From 2cm – 6cm in length, Hawthorn leaves consists of 5 to 7 toothed lobes.
When young, the leaves start off a brighter green, darkening later and eventually turning yellow before falling in the autumn.
Known for its large clusters of creamy-white flowers.
White with an occasional hint of pink, this five petalled flower grows in flat top clusters that give off an intense, musky aroma.
Known as haws, they bear a crimson red fruit that is o.5 – 1.5cm in diameter, growing in clusters of small, round berry-like fruits with thick red skin and creamy-yellow apple like flesh. A great way to identify is to look out for the tiny 5 pointed star at the base of the fruit, as well as its thorny branches! Much like an apple in texture, they have a large seed inside.
One of the most common native British trees, it is a hardy plant that flourishes in harsher conditions, making it a very tolerant tree. Generally found in woodland, hedgerows and parklands – commonly used as a barrier for livestock (and humans!) thanks to its prickly thorns.
Hawthorn trees are of great benefit to British wildlife, with the thorny foliage providing a wonderfully protected area from predators. Foraging for hawthorn can be great in the winter as the fruits are very durable to the seasons, and often last through to the spring, making them a great food for winter birds.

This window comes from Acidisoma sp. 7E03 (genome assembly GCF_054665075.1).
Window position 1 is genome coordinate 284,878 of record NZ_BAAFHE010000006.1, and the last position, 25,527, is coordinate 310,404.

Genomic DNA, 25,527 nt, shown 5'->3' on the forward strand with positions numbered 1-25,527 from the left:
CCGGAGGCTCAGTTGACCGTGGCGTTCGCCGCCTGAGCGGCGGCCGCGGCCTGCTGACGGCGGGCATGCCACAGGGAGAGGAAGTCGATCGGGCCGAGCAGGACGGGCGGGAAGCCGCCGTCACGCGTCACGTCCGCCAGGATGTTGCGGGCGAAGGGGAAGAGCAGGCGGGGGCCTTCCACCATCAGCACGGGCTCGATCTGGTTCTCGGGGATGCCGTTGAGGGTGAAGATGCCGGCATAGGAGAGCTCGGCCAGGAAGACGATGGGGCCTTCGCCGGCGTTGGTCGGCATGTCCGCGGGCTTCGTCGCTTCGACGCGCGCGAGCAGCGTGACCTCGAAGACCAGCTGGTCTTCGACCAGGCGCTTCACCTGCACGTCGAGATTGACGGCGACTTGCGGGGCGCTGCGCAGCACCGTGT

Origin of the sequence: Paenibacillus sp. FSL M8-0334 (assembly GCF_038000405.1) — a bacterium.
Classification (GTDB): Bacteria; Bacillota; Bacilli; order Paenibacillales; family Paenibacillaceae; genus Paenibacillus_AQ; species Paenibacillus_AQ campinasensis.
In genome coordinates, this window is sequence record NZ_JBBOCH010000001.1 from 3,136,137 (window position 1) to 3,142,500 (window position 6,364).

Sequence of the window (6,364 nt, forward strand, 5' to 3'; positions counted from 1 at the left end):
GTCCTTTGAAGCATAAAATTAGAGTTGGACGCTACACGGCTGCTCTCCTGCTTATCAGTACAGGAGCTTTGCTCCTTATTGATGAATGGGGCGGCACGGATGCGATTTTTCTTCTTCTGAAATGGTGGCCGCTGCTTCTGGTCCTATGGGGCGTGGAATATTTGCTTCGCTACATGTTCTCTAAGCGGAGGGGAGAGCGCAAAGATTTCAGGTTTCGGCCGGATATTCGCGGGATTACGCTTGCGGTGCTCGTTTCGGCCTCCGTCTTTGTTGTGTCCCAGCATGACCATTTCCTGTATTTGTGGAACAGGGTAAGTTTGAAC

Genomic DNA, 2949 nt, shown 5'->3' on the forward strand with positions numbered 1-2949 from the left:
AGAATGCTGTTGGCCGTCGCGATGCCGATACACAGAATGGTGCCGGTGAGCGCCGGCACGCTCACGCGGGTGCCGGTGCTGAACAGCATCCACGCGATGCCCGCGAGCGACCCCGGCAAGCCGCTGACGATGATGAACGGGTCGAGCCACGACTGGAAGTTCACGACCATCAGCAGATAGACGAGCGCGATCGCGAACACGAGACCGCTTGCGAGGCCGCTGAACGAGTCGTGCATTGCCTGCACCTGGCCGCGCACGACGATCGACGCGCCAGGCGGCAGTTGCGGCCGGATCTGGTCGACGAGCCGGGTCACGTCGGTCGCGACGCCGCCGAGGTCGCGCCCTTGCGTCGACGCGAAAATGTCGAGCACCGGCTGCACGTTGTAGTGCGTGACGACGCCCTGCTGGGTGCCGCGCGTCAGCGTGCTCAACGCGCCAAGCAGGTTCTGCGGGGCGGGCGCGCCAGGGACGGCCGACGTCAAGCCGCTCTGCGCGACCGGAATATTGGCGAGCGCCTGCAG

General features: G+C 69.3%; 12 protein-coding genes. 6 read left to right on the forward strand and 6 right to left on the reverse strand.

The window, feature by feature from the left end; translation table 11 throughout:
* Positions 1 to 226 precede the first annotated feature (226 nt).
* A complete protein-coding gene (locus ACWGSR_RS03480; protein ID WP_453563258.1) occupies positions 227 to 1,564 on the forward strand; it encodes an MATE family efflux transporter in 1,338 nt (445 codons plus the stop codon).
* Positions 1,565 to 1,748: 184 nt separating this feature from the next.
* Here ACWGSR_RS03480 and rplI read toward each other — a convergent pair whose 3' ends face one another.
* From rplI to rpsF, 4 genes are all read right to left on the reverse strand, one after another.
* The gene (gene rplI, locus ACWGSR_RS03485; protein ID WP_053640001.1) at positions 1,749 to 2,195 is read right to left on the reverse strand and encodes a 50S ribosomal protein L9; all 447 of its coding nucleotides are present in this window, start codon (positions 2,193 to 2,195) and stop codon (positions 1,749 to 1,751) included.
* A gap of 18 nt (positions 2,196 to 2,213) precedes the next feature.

March / Early Spring
Mid to late Spring (generally appearing in May) – thus often known as the Maythorn.
Ripens through September, but can stay on the tree until late Winter/early Spring
Whilst the haws are edible; they are notoriously sour and too tangy for most people straight off the plant (they can also cause an upset stomach when raw). However, when foraging for hawthorn berries it’s important to note that when processed, they can be made into something rather delectable, they have a slightly sweet, spicy flavour similar to that of rose hips and medlar fruits.
Using the fruits:
The fruits are packed with pectin, like many wild fruits, so they can be used to make jellies, wines, infused liqueurs and sauces.
If you’re gathering a selection of wild berries throughout the autumn, they’re also great in our wild fruit pastille recipe.
Using the leaves:
Young leaves have a pleasant, nutty flavour, which can be used in salads or any recipe that calls for spring greens. The darker, older leaves will be tough and leathery.
Using the flowers:
If you’re foraging for hawthorn blossoms, be sure to pick them only on a warm, sunny day for their yummy aniseed-y scent (otherwise the blooms can have a bit of a fishy unpleasant smell!)
Rich in Vitamin C and flavonoids, Hawthorns have been used for centuries to lower blood pressure and improve circulation, a key player in traditional Chinese medicine.
Research suggests that Hawthorn may aid in reducing chest pain and improve heart failure conditions and congestive fluids built up in the body and help anxiety.
There are also claims that Hawthorn helps with a range of body functions such as cognitive function (memory and thinking skills), sedation and high cholesterol.